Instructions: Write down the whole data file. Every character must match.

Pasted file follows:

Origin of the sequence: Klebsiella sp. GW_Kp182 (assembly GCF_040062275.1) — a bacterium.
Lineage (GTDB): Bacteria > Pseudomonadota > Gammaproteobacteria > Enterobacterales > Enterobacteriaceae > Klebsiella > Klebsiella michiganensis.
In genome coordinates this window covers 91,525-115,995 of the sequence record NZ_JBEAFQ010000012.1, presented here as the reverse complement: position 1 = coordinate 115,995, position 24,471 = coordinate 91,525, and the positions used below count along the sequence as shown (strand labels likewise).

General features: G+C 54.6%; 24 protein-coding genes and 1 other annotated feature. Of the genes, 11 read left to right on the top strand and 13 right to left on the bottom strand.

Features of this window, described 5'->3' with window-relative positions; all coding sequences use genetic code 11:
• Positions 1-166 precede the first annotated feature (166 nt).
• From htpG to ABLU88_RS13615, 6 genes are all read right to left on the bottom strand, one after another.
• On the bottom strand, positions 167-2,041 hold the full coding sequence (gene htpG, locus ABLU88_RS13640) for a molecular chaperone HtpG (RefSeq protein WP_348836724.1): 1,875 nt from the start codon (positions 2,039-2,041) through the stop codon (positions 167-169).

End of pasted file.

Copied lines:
Origin of the sequence: Klebsiella sp. GW_Kp182 (assembly GCF_040062275.1) — a bacterium.
Lineage (GTDB): Bacteria > Pseudomonadota > Gammaproteobacteria > Enterobacterales > Enterobacteriaceae > Klebsiella > Klebsiella michiganensis.
In genome coordinates this window covers 91,525-115,995 of the sequence record NZ_JBEAFQ010000012.1, presented here as the reverse complement: position 1 = coordinate 115,995, position 24,471 = coordinate 91,525, and the positions used below count along the sequence as shown (strand labels likewise).

General features: G+C 54.6%; 24 protein-coding genes and 1 other annotated feature. Of the genes, 11 read left to right on the top strand and 13 right to left on the bottom strand.

Features of this window, described 5'->3' with window-relative positions; all coding sequences use genetic code 11:
• Positions 1-166 precede the first annotated feature (166 nt).
• From htpG to ABLU88_RS13615, 6 genes are all read right to left on the bottom strand, one after another.
• On the bottom strand, positions 167-2,041 hold the full coding sequence (gene htpG, locus ABLU88_RS13640) for a molecular chaperone HtpG (RefSeq protein WP_348836724.1): 1,875 nt from the start codon (positions 2,039-2,041) through the stop codon (positions 167-169).